[0]
        [0]
        [1]
        [1]
      ]
      [0]
      [0]
    ]
    [1
      [1
        [0]
        [0]
        [1]
        [0]
      ]
      [0]
      [0]
      [0]
    ]
    [0]
    [1
      [0]
      [0]
      [0]
      [1
        [0]
        [0]
        [1]
        [0]
      ]
    ]
  [0]
  [1
    [0]
    [1
        [0]
        [1
          [1]
          [0]
          [1]
          [0]
        ]
        [0]
        [1
          [1]
          [0]
          [0]
          [0]
        ]
    ]
    [0]
    [0]
  ]
  [1
    [1
        [1
          [0]
          [1]
          [1]
          [0]
        ]
        [1
          [0]
          [1]
          [0]
          [0]
        ]
        [1
          [0]
          [1]
          [0]
          [0]
        ]
        [0]
    ]
    [0]
    [0]
    [0]
 ]
]
\end{forest}

\end{document}

output of code

2

Seems that forest is really the right tool for the job. Appearently, to do this as you wanty with TikZ you need to use the algorithms of graphdrawing library, which require LuaLaTeX (See section 26 for the GraphDrawing engine and 21 for the customizable tree keys of the TikZ Manual):

\documentclass[border=5mm,tikz]{standalone}
\usetikzlibrary{graphdrawing}
\usegdlibrary{trees}
\begin{document}
\begin{tikzpicture}[tree layout, level 4/.style={sibling distance=0.01em}]
\node{}
  child {node {1}
    child {node {1}
      child {node {1}
        child {node {0}}
        child {node {1}}
        child {node {0}}
        child {node {0}}
      } 
      child {node {1}
        child {node {0}}
        child {node {0}}
        child {node {1}}
        child {node {1}}
      }
      child {node {0}}
      child {node {0}}
    }
    child {node {1}
      child {node {1}
        child {node {0}}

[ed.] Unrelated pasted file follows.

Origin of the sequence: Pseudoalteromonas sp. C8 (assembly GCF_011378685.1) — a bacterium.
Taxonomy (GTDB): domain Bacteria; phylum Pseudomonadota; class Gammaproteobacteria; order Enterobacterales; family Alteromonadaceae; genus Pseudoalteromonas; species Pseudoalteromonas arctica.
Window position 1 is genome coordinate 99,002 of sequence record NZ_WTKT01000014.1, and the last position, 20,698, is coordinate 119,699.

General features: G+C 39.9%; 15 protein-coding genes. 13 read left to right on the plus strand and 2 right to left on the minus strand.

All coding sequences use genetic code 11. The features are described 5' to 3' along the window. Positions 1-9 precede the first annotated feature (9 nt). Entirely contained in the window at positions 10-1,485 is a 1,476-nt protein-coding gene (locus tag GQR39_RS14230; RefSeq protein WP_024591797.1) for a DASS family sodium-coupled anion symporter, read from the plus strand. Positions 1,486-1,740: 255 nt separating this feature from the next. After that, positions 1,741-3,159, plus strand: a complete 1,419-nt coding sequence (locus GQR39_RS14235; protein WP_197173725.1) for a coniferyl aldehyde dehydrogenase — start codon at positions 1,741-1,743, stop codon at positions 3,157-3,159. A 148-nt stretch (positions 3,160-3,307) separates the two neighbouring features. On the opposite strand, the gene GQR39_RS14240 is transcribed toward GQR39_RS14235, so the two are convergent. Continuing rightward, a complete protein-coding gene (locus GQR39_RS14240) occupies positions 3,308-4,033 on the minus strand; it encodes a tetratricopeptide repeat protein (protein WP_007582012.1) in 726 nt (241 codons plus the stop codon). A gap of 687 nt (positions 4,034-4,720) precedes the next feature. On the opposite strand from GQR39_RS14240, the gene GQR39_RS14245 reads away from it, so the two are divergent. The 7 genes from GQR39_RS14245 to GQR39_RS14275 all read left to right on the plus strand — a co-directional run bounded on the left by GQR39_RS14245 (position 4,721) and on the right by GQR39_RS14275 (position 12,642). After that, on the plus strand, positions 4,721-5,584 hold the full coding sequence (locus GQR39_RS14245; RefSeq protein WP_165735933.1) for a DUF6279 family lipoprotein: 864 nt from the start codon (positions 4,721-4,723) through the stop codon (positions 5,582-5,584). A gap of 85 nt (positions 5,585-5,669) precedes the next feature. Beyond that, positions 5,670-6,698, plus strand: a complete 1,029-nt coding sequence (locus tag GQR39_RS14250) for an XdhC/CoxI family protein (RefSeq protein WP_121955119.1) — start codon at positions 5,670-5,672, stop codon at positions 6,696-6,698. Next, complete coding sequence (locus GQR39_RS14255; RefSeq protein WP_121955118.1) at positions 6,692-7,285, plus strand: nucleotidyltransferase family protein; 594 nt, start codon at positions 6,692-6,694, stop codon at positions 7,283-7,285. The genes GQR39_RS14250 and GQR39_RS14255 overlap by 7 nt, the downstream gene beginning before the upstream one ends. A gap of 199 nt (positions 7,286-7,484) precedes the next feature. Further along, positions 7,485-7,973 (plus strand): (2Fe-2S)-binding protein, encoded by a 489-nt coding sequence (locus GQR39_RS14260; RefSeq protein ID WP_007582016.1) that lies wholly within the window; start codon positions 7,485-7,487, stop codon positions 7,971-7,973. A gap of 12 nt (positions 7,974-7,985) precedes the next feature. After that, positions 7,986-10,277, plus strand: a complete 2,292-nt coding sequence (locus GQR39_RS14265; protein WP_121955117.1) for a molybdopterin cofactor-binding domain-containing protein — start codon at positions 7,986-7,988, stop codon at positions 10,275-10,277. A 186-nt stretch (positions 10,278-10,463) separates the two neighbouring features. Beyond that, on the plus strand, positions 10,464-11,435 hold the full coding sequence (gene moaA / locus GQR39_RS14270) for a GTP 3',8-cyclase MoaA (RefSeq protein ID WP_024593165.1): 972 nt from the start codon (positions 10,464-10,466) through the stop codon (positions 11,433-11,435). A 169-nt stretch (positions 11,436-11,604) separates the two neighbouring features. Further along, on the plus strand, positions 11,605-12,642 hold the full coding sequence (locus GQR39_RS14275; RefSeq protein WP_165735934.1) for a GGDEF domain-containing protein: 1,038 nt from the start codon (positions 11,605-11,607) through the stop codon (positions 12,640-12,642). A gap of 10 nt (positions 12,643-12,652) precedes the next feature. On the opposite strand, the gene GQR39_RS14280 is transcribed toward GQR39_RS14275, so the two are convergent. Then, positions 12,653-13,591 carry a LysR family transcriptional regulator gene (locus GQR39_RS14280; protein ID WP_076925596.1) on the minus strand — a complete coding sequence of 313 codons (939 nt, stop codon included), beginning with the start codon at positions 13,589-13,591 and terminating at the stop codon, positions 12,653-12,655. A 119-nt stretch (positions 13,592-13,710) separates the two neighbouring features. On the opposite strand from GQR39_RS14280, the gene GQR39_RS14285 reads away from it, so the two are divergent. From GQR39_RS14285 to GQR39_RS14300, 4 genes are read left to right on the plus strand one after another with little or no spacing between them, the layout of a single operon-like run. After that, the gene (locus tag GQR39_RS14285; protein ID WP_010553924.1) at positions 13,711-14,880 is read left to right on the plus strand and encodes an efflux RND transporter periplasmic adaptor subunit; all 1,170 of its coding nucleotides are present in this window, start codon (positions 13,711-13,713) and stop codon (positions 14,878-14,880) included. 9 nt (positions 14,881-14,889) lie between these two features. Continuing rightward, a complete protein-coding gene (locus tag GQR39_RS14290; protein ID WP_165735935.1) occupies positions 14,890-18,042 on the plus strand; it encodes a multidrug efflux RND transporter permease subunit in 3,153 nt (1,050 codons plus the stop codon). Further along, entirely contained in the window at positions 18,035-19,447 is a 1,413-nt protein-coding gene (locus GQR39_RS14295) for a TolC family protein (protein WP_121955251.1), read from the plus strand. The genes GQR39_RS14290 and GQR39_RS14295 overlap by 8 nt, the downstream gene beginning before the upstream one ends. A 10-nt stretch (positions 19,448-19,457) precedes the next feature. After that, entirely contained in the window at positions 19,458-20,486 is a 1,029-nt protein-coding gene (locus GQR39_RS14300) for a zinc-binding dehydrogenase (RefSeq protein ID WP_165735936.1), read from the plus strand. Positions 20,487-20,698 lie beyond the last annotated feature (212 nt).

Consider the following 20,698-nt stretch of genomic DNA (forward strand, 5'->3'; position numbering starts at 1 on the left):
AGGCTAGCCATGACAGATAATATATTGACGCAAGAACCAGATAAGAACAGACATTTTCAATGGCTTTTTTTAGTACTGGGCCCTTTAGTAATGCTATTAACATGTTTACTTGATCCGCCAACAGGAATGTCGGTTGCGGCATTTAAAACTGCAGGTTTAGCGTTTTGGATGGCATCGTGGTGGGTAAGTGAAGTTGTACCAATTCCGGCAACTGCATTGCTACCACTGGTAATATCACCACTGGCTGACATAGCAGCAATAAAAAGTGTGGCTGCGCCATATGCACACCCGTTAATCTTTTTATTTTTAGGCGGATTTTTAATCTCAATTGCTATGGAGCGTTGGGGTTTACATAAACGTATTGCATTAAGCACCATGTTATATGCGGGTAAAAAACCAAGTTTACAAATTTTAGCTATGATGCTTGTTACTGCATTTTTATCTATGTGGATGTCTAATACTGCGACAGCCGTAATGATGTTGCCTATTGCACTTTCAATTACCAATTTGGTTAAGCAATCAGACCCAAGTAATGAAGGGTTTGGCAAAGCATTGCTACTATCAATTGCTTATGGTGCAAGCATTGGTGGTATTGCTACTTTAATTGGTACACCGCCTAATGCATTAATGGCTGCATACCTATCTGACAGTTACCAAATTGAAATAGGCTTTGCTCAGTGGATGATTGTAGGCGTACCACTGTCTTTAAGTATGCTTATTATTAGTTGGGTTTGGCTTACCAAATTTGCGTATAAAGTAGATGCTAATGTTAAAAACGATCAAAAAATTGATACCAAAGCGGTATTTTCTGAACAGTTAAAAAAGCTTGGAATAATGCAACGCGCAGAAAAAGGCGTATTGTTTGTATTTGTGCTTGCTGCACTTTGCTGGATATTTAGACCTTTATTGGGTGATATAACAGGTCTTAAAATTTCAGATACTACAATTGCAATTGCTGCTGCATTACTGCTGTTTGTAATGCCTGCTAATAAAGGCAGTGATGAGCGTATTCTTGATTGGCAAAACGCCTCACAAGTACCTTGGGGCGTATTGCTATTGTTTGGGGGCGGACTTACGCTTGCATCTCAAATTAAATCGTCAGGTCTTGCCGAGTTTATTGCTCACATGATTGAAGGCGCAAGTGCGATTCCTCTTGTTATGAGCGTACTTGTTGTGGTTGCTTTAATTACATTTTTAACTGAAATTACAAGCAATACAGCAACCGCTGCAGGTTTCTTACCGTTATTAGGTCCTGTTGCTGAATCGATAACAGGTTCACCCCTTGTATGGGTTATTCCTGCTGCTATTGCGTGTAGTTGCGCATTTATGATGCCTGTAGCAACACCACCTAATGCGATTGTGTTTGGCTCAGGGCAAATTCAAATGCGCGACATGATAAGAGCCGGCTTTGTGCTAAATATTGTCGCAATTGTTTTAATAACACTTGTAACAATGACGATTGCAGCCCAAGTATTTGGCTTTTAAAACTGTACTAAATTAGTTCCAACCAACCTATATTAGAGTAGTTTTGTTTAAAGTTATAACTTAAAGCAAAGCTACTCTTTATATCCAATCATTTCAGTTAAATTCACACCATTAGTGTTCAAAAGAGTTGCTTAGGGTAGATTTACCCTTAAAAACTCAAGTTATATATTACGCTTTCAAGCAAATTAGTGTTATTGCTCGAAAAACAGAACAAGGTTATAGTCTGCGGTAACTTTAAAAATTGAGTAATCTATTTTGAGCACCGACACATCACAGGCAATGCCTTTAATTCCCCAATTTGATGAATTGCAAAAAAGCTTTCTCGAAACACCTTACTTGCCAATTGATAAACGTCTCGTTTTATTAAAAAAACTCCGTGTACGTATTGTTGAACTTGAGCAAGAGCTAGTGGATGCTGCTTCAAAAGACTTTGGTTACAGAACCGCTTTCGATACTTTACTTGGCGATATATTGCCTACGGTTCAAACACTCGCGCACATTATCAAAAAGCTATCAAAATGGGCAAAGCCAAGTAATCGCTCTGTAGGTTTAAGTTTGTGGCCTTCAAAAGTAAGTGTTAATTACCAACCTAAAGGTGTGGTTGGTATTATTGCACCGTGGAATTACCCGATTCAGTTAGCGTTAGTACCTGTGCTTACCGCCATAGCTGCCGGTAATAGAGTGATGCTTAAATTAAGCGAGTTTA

child {node {0}}
        child {node {1}}
        child {node {0}}
      }
      child {node {0}}
      child {node {0}}
      child {node {0}}
    }
    child {node {0}}
    child {node {1}
      child {node {0}}
      child {node {0}}
      child {node {0}}
      child {node {1}
        child {node {0}}
        child {node {0}}
        child {node {1}}
        child {node {0}}
      }
    }
  }
  child {node {0}}
  child {node {1}
    child {node {0}}
    child {node {1}
        child {node {0}}
        child {node {1}
          child {node {1}}
          child {node {0}}
          child {node {1}}
          child {node {0}}
        }
        child {node {0}}
        child {node {1}
          child {node {1}}
          child {node {0}}
          child {node {0}}
          child {node {0}}
        }
    }
    child {node {0}}
    child {node {0}}
  }
  child {node {1}
    child {node {1}
        child {node {1}
          child {node {0}}
          child {node {1}}
          child {node {1}}
          child {node {0}}
        }
        child {node {1}
          child {node {0}}
          child {node {1}}
          child {node {0}}
          child {node {0}}
        }
        child {node {1}
          child {node {0}}
          child {node {1}}
          child {node {0}}
          child {node {0}}
        }
        child {node {0}}
    }
    child {node {0}}
    child {node {0}}
    child {node {0}} 
  };
\end{tikzpicture}
\end{document}

enter image description here

Note the second number of the second level (the 0), it's not where it's supposed to be, I don't know why and tried a lot of keys to position it better but all unsuccessfully, since I don't know what happens behind the scenes...